Conversation with Lee Horstman
Let’s face it. Discussing God has to be this difficult a notion. If “God” – the vast horizon of possibility this term stands for – were easy to discuss, not only would the universe be more boring…we’d be more boring. So, let’s steer between two pitfalls; a Scylla and Charybdis if you will.
Inner Experience — Primal Imperience
On the one hand is a “stepped-down” version. With some justification it can be said that in different ways the big five [chronologically, Hinduism / Judaism / Buddhism / Christianity / Islam ] do, in fact, stepped-down “God,” such that vast multitudes of people can gain some degree of access to what is meant. What is meant, is core content in the primal imperience (inner experience) of the mystics who founded these religious traditions [in like order, Krishna / Abraham / Gautama Buddha / Jesus / Mohammed ]; and, of the mystics who’ve kept these dispensations refreshed from time to time down through dozens of centuries. So our difficulty in this opposite direction is the profound inscrutability and ineffability and particularity or idiosyncrasy that is native to each and every such imperience.
So in this opposite direction – the effort at a truly penetrating intellectual sophistication – we must rise up so far as possible, without lapsing into any form of obscurantism whether inadvertent or (heaven forbid) intentionally devised: an ambuscade of self-serving disguises concealing ‘not really Knowing.’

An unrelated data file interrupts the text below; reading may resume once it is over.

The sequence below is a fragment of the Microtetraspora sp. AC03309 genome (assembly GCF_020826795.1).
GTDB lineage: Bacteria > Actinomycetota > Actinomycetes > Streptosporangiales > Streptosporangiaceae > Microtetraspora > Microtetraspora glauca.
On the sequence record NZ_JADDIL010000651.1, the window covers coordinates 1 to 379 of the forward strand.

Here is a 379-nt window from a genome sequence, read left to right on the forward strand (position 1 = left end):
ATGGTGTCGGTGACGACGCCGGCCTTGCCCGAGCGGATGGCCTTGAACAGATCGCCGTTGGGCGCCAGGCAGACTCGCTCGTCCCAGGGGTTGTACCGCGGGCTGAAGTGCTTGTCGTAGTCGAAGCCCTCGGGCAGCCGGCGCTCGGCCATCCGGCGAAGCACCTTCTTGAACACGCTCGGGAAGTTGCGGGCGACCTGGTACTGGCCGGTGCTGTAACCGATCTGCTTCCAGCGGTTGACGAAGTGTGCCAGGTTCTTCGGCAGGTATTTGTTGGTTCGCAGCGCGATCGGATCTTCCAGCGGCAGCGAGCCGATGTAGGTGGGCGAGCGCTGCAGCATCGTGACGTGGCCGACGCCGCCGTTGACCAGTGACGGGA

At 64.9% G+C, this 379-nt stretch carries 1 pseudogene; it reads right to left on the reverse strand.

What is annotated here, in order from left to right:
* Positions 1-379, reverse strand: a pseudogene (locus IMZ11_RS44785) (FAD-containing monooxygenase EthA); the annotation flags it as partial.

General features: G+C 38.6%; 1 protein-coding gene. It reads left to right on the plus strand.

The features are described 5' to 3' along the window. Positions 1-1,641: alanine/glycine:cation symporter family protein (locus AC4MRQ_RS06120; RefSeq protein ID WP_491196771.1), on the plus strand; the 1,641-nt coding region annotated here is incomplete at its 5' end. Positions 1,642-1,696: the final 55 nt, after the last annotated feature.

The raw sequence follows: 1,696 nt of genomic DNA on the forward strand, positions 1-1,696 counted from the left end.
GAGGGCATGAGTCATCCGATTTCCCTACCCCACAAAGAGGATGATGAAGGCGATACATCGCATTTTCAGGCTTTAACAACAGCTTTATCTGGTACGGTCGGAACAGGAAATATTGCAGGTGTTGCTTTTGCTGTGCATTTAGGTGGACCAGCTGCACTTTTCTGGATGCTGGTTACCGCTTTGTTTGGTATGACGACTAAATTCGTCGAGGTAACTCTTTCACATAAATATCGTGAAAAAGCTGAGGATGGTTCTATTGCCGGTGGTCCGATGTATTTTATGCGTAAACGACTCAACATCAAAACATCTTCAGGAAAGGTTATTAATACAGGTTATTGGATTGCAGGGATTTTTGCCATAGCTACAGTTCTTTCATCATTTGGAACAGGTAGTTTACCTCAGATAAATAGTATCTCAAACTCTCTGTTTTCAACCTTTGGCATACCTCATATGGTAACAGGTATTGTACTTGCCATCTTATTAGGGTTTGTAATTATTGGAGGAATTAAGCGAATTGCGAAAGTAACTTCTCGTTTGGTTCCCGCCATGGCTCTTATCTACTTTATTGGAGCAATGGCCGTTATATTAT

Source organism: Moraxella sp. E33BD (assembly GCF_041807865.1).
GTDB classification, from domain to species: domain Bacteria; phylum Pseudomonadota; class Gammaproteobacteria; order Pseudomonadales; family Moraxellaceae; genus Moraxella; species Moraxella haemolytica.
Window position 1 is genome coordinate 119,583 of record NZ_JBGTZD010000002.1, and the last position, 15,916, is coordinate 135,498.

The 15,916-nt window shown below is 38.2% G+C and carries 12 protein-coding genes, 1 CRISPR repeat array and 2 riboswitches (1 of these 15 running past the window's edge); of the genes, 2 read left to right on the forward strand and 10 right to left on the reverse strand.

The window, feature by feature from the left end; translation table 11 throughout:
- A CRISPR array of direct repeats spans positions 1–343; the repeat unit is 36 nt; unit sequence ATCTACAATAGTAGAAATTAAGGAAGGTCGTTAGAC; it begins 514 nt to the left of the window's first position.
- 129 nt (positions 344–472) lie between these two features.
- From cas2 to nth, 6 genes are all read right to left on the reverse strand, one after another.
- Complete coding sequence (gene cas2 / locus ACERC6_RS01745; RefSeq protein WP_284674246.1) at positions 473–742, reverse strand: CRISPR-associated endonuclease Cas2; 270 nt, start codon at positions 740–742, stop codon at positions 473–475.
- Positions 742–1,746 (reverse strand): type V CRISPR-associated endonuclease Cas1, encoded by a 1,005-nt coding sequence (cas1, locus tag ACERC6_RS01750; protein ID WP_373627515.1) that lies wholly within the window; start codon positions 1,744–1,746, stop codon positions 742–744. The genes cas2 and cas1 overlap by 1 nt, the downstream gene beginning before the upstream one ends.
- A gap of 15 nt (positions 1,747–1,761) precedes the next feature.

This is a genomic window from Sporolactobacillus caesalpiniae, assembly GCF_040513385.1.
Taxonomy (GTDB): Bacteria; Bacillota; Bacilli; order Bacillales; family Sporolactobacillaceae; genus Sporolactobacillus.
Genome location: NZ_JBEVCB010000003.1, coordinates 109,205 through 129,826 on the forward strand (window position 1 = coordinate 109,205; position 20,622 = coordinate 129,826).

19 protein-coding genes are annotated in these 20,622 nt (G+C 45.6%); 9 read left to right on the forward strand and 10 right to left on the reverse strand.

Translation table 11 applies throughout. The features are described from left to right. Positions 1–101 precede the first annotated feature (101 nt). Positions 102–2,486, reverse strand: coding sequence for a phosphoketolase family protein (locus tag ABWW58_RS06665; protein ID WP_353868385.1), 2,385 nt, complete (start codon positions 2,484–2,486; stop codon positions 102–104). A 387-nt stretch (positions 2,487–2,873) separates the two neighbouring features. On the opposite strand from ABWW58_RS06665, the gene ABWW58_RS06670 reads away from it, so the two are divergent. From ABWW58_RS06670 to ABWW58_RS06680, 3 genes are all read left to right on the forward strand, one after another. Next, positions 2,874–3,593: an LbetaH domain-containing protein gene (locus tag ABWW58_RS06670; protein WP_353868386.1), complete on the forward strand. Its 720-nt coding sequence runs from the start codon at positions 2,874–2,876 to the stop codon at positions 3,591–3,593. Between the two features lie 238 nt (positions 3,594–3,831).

Of course, the keenest of articulate and intellectual mystics – and I’ll invoke here the two greatest of these thus far in my opinion, namely, Gautama (563 – 483 B.C.E.), and Franklin Merrell-Wolff (1887-1985 C.E.) – have been the first, in fact, to make it crystal clear that there are yet further depths, which their imperiences hinted at, and yet which were not wholly comprehended or imperienced by them.
Translation? The nontrivial mystery and terminal inscrutability of God are indeed terminal. Or, as it has been so well put: “none know God, but God.”
Still let’s press on in the small space remaining to a thumb sketch of what actual God is and isn’t, insofar as our fragile mortal sensibilities can render this intelligible.
God is both a sum total of all that can be called sensible and external, this physical universe in other words; and, a sum total of all that can be called intuitive and internal: the interior psychical universe that to varied degrees we all – and I mean plants and animals and people and psychical beings we cannot ordinarily discern the presence of – “imperience.” But there is yet more, to the God notion: an alternative term for which, is big-C Consciousness or, Consciousness antecedent to any objects whatsoever…and any subjective locii-of-awarenesses whatsoever. Such antecedency is in point of fact a purified absence of unconsciousness, however much, from our perspective we suspect it to be “un”consciousness.
The Grand Abstraction
In summation, Franklin Merrell-Wolff calls it the Grand Abstraction, or Consciousness-Without-an-Object; Buddhists call it primordial consciousness; Christians call it God; and Larry Horstman describes the trans-rational mystery in terms of the psychogenic theory and the Lotka hypothesis.